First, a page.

Banks contribute positively to society by enabling simple, safe and efficient management of money, writes Pierre Venter. This is the fifth of a six-part series over successive days.
Apart from interest income, which forms the majority of the income stream, banks may charge an initiation fee on a loan, as well as a monthly service fee, and potentially any insurance commissions earned. Such fee income formulas or ceilings are prescribed within the National Credit Act, 34 of 2005. The thinking behind an initiation fee is to offset the costs of setting up the loan, including the valuation fee, to cover the cost of valuing the property, and the monthly service fee is to offset the ongoing cost of managing such a loan.
Analysing a loan of R400 000, a PD of 5% and an LGD of 20% over a 48-month breakeven period. This means that loans are priced such that a breakeven point of the required return on equity is achieved in 48 months. This would therefore indicate that loans are most likely not profitable prior to this period.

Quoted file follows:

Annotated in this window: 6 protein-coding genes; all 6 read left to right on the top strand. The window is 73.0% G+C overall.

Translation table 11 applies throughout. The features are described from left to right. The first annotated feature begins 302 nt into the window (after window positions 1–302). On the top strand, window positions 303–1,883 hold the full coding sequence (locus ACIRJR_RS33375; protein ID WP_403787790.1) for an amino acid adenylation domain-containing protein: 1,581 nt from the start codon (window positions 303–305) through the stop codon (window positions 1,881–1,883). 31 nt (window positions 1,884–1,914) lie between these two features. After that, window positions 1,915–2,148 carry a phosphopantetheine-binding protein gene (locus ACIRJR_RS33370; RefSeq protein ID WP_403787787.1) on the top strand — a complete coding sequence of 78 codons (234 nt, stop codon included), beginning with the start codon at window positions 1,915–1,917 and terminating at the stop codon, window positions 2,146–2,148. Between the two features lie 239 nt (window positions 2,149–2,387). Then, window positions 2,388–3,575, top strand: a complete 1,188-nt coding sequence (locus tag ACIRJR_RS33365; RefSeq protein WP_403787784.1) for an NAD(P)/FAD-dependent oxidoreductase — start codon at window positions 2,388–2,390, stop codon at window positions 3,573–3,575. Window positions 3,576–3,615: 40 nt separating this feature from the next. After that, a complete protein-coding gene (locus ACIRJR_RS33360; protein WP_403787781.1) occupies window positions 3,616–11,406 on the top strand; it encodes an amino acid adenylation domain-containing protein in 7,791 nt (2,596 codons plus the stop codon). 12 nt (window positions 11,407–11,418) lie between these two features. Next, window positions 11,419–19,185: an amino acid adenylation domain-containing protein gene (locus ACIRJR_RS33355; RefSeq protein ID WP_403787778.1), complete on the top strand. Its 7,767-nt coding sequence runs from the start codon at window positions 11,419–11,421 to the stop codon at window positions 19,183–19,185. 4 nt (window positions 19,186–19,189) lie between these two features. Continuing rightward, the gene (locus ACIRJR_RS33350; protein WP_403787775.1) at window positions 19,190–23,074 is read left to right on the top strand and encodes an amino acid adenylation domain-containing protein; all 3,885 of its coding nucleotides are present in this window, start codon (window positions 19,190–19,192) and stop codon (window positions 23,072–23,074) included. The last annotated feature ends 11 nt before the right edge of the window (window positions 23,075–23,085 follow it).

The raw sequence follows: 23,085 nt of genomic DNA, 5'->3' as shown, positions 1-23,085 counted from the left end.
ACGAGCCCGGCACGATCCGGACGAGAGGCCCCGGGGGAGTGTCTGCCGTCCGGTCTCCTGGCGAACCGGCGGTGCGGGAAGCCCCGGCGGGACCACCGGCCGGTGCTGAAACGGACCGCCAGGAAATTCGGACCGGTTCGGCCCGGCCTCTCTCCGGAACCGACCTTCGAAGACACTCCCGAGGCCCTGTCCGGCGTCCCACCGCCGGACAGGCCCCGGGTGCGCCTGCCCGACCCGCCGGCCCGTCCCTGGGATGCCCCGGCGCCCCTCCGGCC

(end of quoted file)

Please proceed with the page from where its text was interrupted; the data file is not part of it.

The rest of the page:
Table 2: Bank profit over 48-month breakeven period.
|Interest (@ 10.2%)||R139 300|
|Initiation Fee||R3 500|
|Annual fee||R1 450|
|Cost of Funds (@ 6.34%)||R86 390|
|Cost of Capital||R5 797|
|Account Set up Costs||R12 670|
|Account Maintenance||R2 631|
|Bad Debt Provision||R12 786|
|FINAL PROFIT||R23 976|
Table 2, above, shows that after 48 months; the bank realises a profit of R23 976. This is based on a return to capital of 20% per annum.
Looking at this a different way, the bank makes a profit of 1.7% of the average loan balance in the 48-month period after the figure is annualised. The split below shows the composition of the interest rate and is based on average balance.
Table 3: Composition of interest rate based on average balance.
|Cost of Funds||6.34%|
|Cost of Capital||0.42%|
|Cost of Risk||0.92%|
|Pierre Venter is the general manager, Human Settlements in Market Conduct Division at the Banking Association South Africa.|